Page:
Is the Cellulaze Treatment Uncomfortable?

Wondering how uncomfortable this cellulite treatment is? Does the doctor put you under general anesthesia or local? Thank you

Doctor Answers 6

Is Cellulaze uncomfortable?

The majority of our Cellulaze cases are done understand local anesthesia.  Patient's generally only require oral medication during the procedure and are awake and chatting with us during the procedure.  A great many patients have commented how easy the procedure was (especially compared to what they were anticipating).  Patients experience a few pricks and some stinging from the local anesthetic being injected but after that there's not much to it. Cellulaze is an extremely well tolerated procedure.

Dr. Grant Stevens

Los Angeles Plastic Surgeon
4.7 out of 5 stars 145 reviews

How uncomfortable is cellulaze?

Most patients tolerate the treatment with just a local anesthetic.  First we give you a combination of a pain pill and a relaxing medication, then we inject local anesthesia and gently introduce a numbing fluid into the area that we plan to treat.  The actual treatment with the cellulaze device is relatively pain free once the numbing solution takes effect.  Patients who are frightened of all medical and dental procedures or who have a history of being difficult to numb with local anesthesia or who have a tendency to pass out when blood is drawn in the doctor's office may require IV sedation.

John Q. Cook, MD
Chicago Plastic Surgeon
5.0 out of 5 stars 12 reviews

Cellulaze treatment

Cellulaze is performed under local anesthesia. The areas that are being treated will be completely numbed while you are awake. The procedure is comfortable with minimal side effects; there will be soreness and bruising post procedure.

Bruce E. Katz, MD
New York Dermatologic Surgeon
3.8 out of 5 stars 17 reviews

Cellulaze Treatment Protocol

The Cellulaze procedure is typically performed in an office, not a surgery center, under local anesthesia with oral sedation (valium and a pain medication). Small needle holes are made in 3 to 4 areas of the skin of the thigh or buttock and a fine laser probe is placed just under the skin surface where the cellulite is treated. Cellulaze is generally performed on both legs, with treatment areas the size of a sheet of paper (8.5 X 11 inches). Treatment takes between one to two hours, and patients go home after wearing a compressive garment for the next three weeks. Normal activity can be started the next day with little discomfort or bruising. There is only one treatment needed for each area.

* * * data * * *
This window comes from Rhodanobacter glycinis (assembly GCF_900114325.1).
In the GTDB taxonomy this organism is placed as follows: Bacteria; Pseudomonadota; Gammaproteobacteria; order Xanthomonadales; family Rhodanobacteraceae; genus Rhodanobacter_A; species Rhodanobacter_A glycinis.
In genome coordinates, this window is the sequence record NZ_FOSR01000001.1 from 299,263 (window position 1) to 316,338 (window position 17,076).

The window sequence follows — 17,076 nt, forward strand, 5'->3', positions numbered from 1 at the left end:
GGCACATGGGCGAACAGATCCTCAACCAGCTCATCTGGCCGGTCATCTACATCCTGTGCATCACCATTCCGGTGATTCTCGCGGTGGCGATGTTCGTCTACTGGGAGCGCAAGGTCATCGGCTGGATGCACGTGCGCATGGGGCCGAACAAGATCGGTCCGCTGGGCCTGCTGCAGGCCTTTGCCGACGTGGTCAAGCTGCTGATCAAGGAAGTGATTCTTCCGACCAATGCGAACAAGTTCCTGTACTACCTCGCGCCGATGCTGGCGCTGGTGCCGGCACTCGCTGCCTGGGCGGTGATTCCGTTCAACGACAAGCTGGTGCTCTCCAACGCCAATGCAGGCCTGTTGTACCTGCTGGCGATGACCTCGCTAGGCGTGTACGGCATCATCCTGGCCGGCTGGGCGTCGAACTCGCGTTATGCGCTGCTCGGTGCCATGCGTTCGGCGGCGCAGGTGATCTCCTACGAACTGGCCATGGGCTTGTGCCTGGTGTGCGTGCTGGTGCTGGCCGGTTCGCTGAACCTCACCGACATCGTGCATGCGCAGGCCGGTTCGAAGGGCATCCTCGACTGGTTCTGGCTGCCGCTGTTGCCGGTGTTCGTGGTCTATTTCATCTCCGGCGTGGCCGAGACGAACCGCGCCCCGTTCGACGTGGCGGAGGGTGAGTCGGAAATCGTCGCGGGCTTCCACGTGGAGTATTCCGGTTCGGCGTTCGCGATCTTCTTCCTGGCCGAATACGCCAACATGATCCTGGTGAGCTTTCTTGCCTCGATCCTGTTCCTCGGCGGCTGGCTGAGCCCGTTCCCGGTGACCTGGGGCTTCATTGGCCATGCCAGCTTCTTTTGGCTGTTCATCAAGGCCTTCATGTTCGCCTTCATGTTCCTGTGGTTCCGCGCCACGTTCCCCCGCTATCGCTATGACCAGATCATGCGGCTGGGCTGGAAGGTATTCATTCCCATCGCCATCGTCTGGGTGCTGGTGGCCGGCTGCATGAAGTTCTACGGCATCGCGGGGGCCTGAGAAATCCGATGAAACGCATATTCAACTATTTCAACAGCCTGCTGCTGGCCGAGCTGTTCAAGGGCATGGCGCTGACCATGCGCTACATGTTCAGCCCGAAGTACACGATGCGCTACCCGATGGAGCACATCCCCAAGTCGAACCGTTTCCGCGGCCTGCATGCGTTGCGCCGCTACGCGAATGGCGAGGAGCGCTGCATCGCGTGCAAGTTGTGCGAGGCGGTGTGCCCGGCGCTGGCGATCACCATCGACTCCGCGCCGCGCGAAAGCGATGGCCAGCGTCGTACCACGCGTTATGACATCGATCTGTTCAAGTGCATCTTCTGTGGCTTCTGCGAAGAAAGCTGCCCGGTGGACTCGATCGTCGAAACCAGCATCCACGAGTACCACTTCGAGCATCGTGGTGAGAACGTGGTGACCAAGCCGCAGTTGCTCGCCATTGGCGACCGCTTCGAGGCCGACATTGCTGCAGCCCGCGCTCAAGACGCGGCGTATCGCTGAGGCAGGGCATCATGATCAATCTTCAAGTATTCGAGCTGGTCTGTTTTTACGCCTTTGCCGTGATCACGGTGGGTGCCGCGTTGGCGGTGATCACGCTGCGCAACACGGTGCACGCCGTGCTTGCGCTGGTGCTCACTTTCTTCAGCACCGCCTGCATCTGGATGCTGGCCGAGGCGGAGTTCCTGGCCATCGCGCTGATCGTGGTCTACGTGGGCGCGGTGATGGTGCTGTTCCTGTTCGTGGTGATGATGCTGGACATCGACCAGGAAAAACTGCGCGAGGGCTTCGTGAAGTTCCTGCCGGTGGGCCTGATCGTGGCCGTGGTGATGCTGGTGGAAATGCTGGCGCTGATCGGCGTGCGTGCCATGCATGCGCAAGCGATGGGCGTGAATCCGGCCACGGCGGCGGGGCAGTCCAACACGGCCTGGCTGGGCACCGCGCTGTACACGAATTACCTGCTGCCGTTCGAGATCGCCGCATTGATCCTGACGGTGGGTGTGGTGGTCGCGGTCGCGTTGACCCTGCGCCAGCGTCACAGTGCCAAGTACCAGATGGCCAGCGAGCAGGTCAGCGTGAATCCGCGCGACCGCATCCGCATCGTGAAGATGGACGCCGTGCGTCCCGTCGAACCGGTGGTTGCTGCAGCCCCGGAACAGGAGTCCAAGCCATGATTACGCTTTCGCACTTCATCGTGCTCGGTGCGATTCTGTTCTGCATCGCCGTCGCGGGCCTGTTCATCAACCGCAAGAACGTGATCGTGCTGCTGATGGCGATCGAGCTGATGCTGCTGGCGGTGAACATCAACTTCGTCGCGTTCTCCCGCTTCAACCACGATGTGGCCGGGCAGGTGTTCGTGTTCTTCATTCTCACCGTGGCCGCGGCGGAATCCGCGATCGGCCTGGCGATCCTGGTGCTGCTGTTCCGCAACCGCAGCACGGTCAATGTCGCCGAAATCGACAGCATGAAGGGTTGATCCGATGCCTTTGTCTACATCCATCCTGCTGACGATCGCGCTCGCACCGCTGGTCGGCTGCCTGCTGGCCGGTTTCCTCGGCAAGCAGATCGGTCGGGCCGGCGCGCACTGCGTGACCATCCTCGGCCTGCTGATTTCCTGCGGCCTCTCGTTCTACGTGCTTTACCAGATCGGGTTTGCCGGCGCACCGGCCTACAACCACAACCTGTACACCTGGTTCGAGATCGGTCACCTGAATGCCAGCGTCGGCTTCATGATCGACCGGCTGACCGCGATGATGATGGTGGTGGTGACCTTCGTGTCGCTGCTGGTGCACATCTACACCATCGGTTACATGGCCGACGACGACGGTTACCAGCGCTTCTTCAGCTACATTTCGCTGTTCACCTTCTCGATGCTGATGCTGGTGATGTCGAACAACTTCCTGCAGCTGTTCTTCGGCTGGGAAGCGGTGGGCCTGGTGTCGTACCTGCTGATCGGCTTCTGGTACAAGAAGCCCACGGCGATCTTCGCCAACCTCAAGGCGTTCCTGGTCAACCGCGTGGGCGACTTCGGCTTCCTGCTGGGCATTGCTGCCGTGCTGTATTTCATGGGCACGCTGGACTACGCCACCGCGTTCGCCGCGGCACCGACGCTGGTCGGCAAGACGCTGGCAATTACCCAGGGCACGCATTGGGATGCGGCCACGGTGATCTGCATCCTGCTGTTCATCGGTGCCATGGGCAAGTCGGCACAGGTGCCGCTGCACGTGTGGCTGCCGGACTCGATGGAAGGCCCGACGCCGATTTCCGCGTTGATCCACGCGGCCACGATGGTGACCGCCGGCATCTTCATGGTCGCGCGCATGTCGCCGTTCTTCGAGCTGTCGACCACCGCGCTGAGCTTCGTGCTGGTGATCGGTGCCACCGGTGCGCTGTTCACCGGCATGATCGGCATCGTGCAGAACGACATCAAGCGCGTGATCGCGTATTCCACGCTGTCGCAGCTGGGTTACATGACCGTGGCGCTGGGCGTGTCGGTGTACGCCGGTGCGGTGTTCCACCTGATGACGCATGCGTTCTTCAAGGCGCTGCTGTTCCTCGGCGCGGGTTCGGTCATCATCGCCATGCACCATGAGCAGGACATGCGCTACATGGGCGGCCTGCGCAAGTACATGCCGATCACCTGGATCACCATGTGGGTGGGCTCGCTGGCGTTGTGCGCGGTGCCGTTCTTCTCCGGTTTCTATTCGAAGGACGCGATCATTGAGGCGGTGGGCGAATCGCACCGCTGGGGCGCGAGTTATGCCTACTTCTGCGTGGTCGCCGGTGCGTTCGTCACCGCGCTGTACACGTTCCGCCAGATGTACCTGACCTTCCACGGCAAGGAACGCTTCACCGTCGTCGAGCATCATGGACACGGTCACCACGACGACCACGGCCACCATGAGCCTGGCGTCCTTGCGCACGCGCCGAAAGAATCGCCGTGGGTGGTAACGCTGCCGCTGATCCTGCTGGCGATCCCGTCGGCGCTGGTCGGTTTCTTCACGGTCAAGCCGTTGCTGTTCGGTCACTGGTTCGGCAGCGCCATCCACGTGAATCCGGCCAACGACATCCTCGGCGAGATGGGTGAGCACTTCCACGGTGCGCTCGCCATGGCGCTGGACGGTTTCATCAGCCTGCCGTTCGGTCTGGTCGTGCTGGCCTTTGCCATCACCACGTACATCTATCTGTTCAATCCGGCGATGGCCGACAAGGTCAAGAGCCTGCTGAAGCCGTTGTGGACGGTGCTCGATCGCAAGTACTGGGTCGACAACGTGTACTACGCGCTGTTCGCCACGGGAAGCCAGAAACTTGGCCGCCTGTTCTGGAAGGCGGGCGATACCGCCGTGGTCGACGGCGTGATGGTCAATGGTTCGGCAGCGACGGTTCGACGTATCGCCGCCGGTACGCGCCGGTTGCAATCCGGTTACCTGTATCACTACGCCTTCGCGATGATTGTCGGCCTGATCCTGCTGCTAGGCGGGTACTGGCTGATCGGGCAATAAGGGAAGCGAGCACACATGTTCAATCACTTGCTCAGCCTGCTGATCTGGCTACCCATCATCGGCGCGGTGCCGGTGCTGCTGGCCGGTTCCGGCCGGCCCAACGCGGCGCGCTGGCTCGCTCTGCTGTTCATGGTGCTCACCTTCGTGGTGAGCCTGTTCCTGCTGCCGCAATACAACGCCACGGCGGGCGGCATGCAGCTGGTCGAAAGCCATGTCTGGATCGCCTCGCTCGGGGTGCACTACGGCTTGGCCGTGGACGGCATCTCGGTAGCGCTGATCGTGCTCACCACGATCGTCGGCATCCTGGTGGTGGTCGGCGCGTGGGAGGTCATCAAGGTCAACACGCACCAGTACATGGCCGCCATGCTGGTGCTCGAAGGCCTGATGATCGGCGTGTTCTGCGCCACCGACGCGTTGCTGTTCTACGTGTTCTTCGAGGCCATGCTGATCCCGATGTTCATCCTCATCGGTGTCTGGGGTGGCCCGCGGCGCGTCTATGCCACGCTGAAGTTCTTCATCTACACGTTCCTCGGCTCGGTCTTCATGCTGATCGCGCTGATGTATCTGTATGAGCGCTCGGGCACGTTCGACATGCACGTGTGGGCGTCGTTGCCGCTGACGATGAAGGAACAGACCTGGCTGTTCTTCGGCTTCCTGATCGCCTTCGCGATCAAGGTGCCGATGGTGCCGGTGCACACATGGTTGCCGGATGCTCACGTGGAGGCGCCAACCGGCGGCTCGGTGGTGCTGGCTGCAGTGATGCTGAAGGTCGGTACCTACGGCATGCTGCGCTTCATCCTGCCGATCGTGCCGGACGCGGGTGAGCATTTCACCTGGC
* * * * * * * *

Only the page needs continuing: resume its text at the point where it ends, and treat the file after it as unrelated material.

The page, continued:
Daniel Shapiro, MD
Scottsdale Plastic Surgeon
4.8 out of 5 stars 107 reviews

Is the Cellulaze Treatment Uncomfortable?

Great question! I have done the CELLULAZE operation under all 4 types of anesthesia (1. Straight Local, 2. Local with oral sedation, 3. Local with I.V. sedation, 4. Local + general endotracheal anesthesia). In my opinion I recommend type 1 & 2 only on small areas like 1 to 2 grid sheets. Once the area starts increasing or there are position changes (prone to supine) or Combination with other procedures (like Smart Lipo Triplex, TT, implants) I recommend I.V. Sedation or general anesthesia. My goal is to provide a very pleasant experience not one of discomfort. So after 40+ CELLULAZE operations I would say 90% have some type of sedation/general anesthesia. Hope that helps. 

Darryl J. Blinski, MD
Miami Plastic Surgeon
4.6 out of 5 stars 173 reviews

Cellulaze treatment and pain

Depending on the number and size of areas that require treatment, Cellulaze can be safely and comfortably performed under local anesthesia with oral sedation and the tumescent technique.  For larger areas of treatment or for multiple areas, I may often recommend IV sedation for my patient's comfort.   Please talk to a board certified PS who performs Cellulaze to learn more about your options.

Dr. Basu

Houston, TX

C. Bob Basu, MD, FACS
Houston Plastic Surgeon
4.7 out of 5 stars 209 reviews

These answers are for educational purposes and should not be relied upon as a substitute for medical advice you may receive from your physician. If you have a medical emergency, please call 911. These answers do not constitute or initiate a patient/doctor relationship.